Television comedies starring female adolescents sooner or later address an underlying sexual tension. Will she have sex? Or will she have the wisdom and strength to resist her Romeo?
These are some of the questions raised in "Moesha," featuring 16-year-old pop music star Brandy Norwood and airing tonight at 8 on Channel 20. Fortunately, executive producer Ralph Farquhar's approach to this subject is not tired, melodramatic or too silly. The same assessment can be made of the series in general, now in its third week.
The viewer knows more than Moesha's father (William Allen Young), a car salesman who worries that his daughter might turn stark boy-crazy like her friend Kim. He gets nervous when he sees Moesha talking quietly with a boy, then flips after reading in her diary that she has been secretly walking in the park with a boy.
But we know that, for the moment at least, Moesha is too through with her flame, Ohagi (Merlin Santana), who has "dogged" Moesha by cheating with another girl. Ohagi tries to make up with a birthday present, but in a harsh put-down, Moesha spurns him and his "cheap gift, weak rap and fake African name."
With unremarkable story lines such as this, Farquhar and his team fortunately have a few things going for them in making the show engaging and funny.
One is that the writers manage to approximate the way that people actually speak. "Moesha" is not marred by the embarrassing racial assumptions, cliches and gestures that make other sitcoms parodies of themselves. (In three weeks, no woman has put her hands on her hips, rolled her eyes and said, "Girrrlll. . .").
Perhaps TV has an easier time achieving a certain realness in language, dress and demeanor when depicting teenagers. "Moesha" certainly has a handle on black pop culture references: A party scene recalls a recent Dr. Dre video, and at one point, Moesha tells Ohagi that he'd better "roll up on out of" her birthday party. Characters refer to a boy who wears his pants half off his behind, bad acting on "The Wayans Bros." television show and even the platinum-selling Brandy herself. We are comfortable with this as an accurate snapshot of young black America.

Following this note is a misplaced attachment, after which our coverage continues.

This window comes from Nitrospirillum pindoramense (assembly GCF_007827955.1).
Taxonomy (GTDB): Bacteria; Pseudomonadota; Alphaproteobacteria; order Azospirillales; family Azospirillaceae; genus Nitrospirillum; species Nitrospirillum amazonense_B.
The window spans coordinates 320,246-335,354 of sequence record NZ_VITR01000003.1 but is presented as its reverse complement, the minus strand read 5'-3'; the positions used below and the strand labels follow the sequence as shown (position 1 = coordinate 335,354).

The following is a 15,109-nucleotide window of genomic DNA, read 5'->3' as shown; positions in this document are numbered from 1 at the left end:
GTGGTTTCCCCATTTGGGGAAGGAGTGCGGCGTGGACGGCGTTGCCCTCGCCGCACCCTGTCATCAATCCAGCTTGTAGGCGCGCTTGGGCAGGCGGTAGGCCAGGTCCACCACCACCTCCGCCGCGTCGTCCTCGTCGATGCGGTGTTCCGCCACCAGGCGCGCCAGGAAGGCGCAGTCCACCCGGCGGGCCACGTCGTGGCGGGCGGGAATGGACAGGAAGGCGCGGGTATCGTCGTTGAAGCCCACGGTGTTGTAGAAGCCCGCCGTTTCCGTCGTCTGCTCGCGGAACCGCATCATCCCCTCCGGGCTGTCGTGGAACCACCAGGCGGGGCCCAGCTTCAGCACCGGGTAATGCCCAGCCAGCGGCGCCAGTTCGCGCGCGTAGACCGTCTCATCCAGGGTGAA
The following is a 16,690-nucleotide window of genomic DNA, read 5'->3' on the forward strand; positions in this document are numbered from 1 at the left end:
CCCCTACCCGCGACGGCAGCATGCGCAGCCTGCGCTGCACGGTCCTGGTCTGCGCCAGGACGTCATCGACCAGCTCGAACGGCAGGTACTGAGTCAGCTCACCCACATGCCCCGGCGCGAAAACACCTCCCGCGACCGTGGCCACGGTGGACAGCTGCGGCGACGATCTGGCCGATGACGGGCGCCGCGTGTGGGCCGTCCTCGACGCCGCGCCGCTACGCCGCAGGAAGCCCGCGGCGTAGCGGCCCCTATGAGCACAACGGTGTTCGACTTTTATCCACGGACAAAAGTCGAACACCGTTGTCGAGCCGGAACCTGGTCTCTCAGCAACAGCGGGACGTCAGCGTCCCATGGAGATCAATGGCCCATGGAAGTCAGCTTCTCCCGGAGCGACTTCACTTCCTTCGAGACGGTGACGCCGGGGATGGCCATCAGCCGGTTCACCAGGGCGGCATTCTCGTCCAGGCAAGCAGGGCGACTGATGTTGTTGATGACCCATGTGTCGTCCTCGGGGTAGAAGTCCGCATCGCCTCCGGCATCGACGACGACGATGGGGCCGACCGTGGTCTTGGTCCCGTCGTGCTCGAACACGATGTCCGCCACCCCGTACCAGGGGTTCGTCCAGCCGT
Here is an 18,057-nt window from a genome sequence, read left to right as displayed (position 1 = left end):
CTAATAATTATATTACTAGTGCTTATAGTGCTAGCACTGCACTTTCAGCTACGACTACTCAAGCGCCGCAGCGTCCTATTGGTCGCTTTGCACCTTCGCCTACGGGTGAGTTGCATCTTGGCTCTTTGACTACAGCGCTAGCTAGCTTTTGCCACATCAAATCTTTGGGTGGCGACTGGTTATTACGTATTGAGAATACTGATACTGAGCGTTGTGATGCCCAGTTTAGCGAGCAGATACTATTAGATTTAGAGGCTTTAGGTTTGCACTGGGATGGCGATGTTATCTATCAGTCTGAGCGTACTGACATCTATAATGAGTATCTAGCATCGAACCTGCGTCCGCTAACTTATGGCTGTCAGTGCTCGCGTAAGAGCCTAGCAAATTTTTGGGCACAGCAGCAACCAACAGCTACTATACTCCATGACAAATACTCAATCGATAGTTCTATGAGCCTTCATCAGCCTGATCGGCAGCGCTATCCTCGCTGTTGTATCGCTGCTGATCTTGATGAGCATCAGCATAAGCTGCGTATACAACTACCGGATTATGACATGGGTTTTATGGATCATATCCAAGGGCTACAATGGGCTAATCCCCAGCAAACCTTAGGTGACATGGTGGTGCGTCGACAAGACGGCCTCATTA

Farquhar, who won critical praise for his short-lived Fox sitcom "South-Central," has created a family for Moesha that doesn't feel like 10 other TV families. Moesha's father has the right combination of modern fatherly sensitivity with old-fashioned fatherly law and order and is not a buffoon. Her schoolteacher stepmother, Dee (Sheryl Lee Ralph), is not evil, easily trampled or an airhead. Little brother Myles is a smart aleck without being annoyingly so.
Finally, the show has Brandy, who plays her hip, smart and opinionated character with seeming ease; she represents a step forward in the way black teenage girls are presented on TV. (Remember the sulking Dee and Big Shirley on "What's Happening!!" or the brooding, weird character played by Lisa Bonet on "The Cosby Show"?)
"Moesha" spends much of its time in places where its young characters spend their time -- hanging out with friends at school or the Den, a neighborhood restaurant. There are also snippets of "real life," like a woman helping a child cross the street, that are unconnected to story lines and used to reintroduce the show after commercial breaks. These snippets, along with the Mitchells' lifestyle -- which is neither Huxtable upper-middle class nor "Good Times" poor -- serves as a real portrait of people who live in south-central Los Angeles, which contains solid working-middle class neighborhoods such as Leimert Park, where the show is set.
CAPTION: Clockwise from center: Brandy Norwood, Sheryl Lee Ralph, Lamont Bentley, Yvette Wilson, Marcus T. Paulk, Countess Vaughn and William Allen Young.